Bishop Timothy Joseph Lyne (File 2003)

The name on the building at 40 E. Burlington St. in Riverside says “Lyne Pastoral Center.” What’s Lyne? Wasn’t that building a bank? Yes, it was MidAmerica Bank and then PNC Bank, and now it is the pastoral center – the parish office — for St. Mary Church, where good things are happening.

The Lyne on the sign was the late Bishop Timothy Joseph Lyne, the son of Irish immigrant parents, born on March 21, 1919. He had two brothers and a sister, was educated in the Chicago Archdiocese Catholic Schools, and attended Quigley Seminary and Mundelein College leading to his ordination as a priest on May 1, 1943.

His first assignment was St. Mary Church in Riverside, where he was an associate priest to the Father William Murphy, the pastor. To see them was reminiscent of the movie “Going My Way” with Bing Crosby and Barry Fitzgerald. 

At the time St. Mary’s comprised the church and attached school building. Across the street sat the rectory for the priests and the convent for the nuns who taught at the school. Both were old Victorian buildings.

In no time, young Father Lyne began to ingratiate himself with his new parishioners and the community. First, he focused on the school, constructing a new school building joined to the original by a breezeway, since removed. He requested there be no tuition increase but asked parishioners to contribute to the support of the school.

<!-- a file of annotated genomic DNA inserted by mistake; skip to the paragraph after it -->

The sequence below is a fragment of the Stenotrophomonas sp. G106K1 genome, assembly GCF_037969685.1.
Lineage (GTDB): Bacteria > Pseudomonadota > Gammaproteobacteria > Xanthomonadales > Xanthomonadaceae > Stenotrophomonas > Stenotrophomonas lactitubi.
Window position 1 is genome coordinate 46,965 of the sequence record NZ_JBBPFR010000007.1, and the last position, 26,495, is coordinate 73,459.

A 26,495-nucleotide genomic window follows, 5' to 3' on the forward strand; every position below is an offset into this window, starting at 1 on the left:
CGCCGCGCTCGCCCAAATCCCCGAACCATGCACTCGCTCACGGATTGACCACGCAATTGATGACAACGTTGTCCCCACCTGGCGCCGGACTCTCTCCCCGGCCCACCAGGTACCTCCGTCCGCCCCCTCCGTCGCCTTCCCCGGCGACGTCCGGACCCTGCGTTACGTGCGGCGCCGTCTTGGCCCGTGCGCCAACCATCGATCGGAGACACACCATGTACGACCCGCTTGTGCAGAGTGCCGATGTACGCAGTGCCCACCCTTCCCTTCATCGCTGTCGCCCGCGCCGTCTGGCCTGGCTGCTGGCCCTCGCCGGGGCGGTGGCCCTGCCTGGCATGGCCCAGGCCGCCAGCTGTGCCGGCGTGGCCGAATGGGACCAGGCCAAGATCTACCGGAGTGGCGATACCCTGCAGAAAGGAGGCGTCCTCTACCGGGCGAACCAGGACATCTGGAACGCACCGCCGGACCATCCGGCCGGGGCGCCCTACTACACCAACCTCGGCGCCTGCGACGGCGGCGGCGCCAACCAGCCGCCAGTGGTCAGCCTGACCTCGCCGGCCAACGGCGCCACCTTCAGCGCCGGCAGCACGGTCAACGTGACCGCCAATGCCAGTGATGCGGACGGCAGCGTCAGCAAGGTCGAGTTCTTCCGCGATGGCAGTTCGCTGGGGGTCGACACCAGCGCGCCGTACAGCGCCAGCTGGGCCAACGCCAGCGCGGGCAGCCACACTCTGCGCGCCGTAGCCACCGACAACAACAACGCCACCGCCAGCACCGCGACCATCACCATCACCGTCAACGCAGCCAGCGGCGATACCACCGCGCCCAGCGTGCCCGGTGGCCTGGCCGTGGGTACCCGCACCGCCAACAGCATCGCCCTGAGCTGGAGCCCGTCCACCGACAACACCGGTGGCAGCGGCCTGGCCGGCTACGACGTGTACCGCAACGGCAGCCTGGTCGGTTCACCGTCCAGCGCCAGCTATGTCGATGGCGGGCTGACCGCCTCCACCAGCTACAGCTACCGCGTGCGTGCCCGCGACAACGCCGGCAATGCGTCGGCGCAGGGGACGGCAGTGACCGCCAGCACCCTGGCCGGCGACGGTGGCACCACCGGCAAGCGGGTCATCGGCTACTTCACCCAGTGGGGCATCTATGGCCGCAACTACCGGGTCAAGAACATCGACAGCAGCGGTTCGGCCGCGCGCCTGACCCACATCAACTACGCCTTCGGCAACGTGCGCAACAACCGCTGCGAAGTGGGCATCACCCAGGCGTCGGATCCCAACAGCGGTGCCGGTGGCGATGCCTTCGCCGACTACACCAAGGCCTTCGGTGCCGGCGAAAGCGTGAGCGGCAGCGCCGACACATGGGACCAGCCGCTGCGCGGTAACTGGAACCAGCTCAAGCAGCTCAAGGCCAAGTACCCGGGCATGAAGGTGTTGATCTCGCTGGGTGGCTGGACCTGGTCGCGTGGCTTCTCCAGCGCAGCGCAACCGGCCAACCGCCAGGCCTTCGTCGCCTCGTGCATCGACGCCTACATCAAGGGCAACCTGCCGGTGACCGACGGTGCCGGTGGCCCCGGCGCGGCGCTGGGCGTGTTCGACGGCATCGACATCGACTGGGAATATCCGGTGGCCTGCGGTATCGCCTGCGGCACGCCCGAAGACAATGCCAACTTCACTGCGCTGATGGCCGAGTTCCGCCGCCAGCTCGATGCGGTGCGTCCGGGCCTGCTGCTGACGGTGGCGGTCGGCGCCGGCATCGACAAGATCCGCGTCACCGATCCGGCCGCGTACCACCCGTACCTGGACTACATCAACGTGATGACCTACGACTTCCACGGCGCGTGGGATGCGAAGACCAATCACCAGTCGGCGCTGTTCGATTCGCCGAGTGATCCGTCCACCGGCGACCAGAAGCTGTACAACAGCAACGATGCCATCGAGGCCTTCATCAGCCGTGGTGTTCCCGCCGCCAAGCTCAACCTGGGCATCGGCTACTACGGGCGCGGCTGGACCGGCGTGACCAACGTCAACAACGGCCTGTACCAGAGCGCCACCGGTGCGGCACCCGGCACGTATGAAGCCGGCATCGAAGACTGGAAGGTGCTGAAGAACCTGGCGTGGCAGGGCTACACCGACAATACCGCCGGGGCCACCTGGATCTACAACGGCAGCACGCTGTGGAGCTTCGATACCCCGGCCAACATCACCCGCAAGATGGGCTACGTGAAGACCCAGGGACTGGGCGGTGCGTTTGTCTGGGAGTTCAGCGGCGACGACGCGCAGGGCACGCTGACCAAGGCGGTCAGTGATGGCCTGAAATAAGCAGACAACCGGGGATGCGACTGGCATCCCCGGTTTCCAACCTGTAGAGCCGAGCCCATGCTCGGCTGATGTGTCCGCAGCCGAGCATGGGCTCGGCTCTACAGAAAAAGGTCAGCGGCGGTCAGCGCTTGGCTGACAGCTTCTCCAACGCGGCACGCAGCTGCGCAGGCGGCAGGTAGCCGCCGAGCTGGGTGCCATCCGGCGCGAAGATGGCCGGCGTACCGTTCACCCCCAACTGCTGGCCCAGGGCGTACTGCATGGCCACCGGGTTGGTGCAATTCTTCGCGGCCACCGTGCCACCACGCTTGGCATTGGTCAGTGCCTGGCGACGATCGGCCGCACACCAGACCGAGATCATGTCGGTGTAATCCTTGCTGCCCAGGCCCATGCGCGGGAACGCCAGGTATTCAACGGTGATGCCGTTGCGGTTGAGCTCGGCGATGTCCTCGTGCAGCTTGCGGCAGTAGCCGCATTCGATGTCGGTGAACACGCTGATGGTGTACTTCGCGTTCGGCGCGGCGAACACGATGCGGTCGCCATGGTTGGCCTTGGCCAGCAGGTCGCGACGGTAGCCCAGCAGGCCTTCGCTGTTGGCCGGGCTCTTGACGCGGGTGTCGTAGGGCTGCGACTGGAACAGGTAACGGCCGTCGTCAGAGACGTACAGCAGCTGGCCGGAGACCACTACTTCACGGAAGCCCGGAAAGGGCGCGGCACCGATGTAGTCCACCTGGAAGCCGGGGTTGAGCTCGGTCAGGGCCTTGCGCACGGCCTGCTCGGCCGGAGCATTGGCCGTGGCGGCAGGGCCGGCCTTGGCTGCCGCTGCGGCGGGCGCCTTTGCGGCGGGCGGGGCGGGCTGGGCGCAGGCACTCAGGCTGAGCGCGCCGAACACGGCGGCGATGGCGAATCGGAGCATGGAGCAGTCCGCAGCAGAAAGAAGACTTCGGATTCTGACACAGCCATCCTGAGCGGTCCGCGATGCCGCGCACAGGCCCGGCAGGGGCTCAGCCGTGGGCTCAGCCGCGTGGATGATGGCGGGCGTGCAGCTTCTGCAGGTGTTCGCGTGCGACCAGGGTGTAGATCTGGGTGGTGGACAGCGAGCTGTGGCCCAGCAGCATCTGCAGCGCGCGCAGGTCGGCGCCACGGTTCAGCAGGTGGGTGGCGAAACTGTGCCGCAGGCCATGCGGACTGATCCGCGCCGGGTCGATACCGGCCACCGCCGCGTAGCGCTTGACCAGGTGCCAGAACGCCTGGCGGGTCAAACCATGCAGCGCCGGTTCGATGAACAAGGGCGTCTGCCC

Every year he would give the parish financial report, always apologizing for any requests for money. He was the life of the parish while always being respectful of his boss, Father Murphy.

When Father Murphy’s passed, it was believed Father. Lyne would be pastor, but it didn’t happen, much to the disappointment of all. So after 19 years, he was assigned to St. Edmund Church in Oak Park, where he was associate pastor from 1962-66. His next assignment was Holy Name Cathedral as associate pastor from 1966 to 1967 and then its pastor until 1990. In 1983, he was named Bishop Lyne.

But, Bishop Lyne never really left St. Mary’s. He kept in touch with his many friends and returned for many occasions, including the rededication of the church in 2003, after its renovation.

Because he always remembered everyone’s name, a group of present and past parishioners wanted Bishop Lyne remembered at his first parish. It also gave newer parishioners a chance to know the young priest with the dark wavy hair, smiling eyes and bright smile who left his mark on St. Mary’s. That’s who Lyne is.